Slab and crawl spaces are the most popular foundation choices, but each one has key features that can make all the difference in the construction of your home
Spending all your time deciding between a contemporary or cottage-style home? Before building your dream home, it’s also important to choose the right foundation type.
There are many types of foundations. While homeowners who live in moist areas often pick slab foundations, crawl spaces are better for homes built on shifting soil. Be sure to understand the features, pros, and cons of these two popular foundation types so you can make the best decision when you have a new home built.
What’s the Difference Between a Slab Foundation and a Crawl Space Foundation?
A slab foundation is a raised slab that the house is built on top of. In comparison, a crawl space foundation has exterior concrete walls (and sometimes interior support walls) that elevate the house 18 inches or more above grade, creating an accessible area beneath the house used for plumbing, wiring, or storage.
What Are the Pros and Cons of a Slab Foundation vs. a Crawl Space Foundation?
There are some advantages and disadvantages to each type of foundation. Here’s a detailed list of pros and cons to help you decide which foundation is best for your home.
Pros of a Slab Foundation
Better for moist climates as it prevents mold growth in the home
Less subjectable to insects and pests
Faster to construct
Sturdy and strong since slabs are 24 inches thick
Requires less maintenance
More energy efficient since it insulates the flooring of your house by preventing cold air from flowing underneath, unlike crawl space foundations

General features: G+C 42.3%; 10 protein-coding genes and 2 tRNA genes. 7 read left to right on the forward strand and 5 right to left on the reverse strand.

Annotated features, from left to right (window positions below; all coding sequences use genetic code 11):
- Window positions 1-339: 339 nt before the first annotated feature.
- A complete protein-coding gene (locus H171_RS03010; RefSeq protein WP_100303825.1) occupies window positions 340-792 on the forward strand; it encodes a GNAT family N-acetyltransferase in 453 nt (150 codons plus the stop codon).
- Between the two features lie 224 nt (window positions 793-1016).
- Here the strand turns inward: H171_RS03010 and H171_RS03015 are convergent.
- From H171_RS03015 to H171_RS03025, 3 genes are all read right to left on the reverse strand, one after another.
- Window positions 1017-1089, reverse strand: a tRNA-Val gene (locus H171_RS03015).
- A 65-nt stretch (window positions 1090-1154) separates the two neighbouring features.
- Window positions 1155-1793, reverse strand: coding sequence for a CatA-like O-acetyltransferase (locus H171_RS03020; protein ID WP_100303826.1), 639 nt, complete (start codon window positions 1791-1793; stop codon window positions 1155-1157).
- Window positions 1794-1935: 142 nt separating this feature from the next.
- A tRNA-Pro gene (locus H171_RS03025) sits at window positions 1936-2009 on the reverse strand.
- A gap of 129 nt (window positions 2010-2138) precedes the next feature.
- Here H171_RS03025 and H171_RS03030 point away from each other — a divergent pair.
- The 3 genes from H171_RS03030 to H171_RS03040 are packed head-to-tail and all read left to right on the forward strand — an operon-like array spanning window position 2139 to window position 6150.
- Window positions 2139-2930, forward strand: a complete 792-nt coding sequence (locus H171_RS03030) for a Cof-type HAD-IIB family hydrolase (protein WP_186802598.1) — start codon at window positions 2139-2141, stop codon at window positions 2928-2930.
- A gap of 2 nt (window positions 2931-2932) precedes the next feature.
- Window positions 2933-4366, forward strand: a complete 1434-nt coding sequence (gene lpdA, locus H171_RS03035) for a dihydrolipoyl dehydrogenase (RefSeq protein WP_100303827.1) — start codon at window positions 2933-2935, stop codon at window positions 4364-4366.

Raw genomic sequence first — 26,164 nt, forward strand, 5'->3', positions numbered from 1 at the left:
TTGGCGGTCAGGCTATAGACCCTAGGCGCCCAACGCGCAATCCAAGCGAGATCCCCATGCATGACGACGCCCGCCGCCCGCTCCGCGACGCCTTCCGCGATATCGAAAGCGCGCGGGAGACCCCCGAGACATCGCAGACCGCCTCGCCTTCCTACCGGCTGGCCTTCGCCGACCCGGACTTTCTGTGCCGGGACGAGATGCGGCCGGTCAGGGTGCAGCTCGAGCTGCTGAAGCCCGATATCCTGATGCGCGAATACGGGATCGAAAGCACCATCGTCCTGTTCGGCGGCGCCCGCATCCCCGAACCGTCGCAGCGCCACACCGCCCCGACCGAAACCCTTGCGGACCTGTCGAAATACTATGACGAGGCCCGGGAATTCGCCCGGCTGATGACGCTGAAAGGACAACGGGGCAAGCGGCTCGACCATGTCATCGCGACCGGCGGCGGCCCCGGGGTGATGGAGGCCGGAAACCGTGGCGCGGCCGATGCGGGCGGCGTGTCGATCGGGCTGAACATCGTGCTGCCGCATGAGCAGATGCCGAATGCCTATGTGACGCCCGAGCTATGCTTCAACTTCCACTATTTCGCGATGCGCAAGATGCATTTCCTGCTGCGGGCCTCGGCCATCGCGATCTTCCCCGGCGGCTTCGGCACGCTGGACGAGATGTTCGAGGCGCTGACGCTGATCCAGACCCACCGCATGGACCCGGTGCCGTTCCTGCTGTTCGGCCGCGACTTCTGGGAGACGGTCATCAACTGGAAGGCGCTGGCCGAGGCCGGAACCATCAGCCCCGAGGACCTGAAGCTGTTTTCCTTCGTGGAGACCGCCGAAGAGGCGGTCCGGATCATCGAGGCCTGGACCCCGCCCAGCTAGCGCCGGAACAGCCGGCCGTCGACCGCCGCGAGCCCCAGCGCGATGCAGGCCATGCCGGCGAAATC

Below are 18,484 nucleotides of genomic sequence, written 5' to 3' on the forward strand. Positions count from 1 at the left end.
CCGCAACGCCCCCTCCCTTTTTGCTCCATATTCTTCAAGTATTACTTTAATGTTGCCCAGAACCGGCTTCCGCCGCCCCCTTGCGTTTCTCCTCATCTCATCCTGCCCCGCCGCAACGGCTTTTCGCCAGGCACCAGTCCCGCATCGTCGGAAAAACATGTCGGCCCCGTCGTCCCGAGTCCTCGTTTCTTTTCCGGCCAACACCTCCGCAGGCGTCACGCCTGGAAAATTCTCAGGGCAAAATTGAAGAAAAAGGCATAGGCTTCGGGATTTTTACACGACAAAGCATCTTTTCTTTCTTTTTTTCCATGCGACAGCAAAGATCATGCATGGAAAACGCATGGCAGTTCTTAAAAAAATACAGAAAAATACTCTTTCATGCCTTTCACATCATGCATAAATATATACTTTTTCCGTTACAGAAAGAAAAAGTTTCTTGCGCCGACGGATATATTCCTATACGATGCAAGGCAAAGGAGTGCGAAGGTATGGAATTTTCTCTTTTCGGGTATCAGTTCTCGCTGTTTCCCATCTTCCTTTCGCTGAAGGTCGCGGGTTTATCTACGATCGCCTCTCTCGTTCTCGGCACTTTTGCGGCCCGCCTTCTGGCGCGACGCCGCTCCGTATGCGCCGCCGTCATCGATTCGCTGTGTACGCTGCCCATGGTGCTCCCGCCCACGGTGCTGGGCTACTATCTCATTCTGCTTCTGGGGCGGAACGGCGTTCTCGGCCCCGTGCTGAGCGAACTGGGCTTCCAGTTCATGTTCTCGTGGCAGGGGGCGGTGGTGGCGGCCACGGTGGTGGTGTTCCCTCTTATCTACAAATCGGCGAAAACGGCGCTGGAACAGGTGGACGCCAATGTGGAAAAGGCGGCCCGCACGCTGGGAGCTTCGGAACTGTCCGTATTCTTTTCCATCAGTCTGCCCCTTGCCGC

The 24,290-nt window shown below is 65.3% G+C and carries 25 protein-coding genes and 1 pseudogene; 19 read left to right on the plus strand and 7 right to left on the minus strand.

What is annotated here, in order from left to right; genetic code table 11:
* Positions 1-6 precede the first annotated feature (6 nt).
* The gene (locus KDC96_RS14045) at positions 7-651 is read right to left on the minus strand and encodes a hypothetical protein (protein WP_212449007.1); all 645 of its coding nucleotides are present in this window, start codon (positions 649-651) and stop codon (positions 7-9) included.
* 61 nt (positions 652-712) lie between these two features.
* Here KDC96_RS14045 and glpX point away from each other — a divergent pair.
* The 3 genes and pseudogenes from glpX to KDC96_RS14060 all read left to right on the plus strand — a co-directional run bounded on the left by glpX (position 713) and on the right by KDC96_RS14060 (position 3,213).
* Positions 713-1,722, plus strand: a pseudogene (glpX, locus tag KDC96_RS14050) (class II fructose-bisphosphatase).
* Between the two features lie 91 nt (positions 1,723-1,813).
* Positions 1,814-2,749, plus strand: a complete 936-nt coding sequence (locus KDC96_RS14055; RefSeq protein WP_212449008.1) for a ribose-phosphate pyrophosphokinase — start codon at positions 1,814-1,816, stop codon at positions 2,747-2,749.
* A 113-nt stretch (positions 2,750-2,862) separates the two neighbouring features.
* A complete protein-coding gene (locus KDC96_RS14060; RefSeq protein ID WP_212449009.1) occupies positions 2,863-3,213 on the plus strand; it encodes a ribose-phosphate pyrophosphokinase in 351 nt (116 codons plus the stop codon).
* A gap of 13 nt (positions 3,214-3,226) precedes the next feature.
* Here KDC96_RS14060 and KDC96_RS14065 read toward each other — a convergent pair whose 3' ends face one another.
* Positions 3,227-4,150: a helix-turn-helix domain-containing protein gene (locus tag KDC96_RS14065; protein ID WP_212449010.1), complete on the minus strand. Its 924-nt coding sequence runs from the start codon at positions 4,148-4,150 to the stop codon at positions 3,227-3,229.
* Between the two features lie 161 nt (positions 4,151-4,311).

Durable—it can last for 50 years or more
Comfortable to walk on
Cons of a Slab Foundation
Cracks easily with shifting soil
Floods more easily
Tree roots can damage it. Homeowners are advised not to plant trees too close to the foundation—no less than 50 feet away
Repairs can be more expensive
No basement storage
Plumbing fixtures and electrical wiring are embedded in the concrete, and they’re not flexible if you want to do any future renovations
Pros of a Crawl Space Foundation
Works well on sloped sites
Preferable in areas prone to earthquakes
Better with shifting soil
Recommended for dry climates
More suitable for flood-prone areas
Easy access for plumbing, electric, and HVAC maintenance
Easy access for termite inspection
Can be used as a storage area
Flexible remodeling options
Durable if well executed
Raises the home aesthetics and the value of the house
Cons of a Crawl Space Foundation
More expensive than a slab foundation
Construction takes longer than a slab foundation
Crawl space foundations should be encapsulated to reduce accumulated moisture
Cold is transferred through the floor joists and subflooring to the living areas above and sometimes can freeze pipes if not well insulated
Requires more TLC to prevent mold, rodents, and insect infestations
Likely to require structural repairs
Less energy efficient
Floors are not strong enough for heavy pieces of furniture
What Is the Difference in Cost Between a Slab Foundation and a Crawl Space Foundation?
A concrete foundation will cost between $4 to $14 per square foot with an average of $5,200 to $13,000. Crawl space foundations can cost $5 to $16 per square foot or $7,000 to $21,000 on average. This makes the cost of a crawl space foundation double the cost of a slab foundation for the same home.
Which Is Better: Slab Foundation or Crawl Space Foundation?
As much as it can be tempting to go with the most affordable option, there are many factors that could determine the best foundation for your home.
Sloped or Low-Grade Lot
A crawl space foundation is a better choice for both sloped or low-grade lots since there is limited digging for walls. Plus, the foundation can be designed to level the home’s flooring. However, in the case of slab foundations, they fit flat lots.
For a damp climate, a concrete slab foundation is better, but if your house rests on a flood-prone area or sees a lot of rain, a crawl space is ideal. A crawl space foundation that is well-protected is less likely to get flooded, unlike a slab foundation, which can transfer water through the slab.
When groundwater freezes the soil, it can expand and thaw, causing the foundation to crack or shift. This is why a crawl space foundation is more suitable to stabilize and drain excess groundwater in the foundation if you live in freezing conditions.
If you're considering building a home, you should always consult a local foundation contractor to determine the best and safest foundation for your home.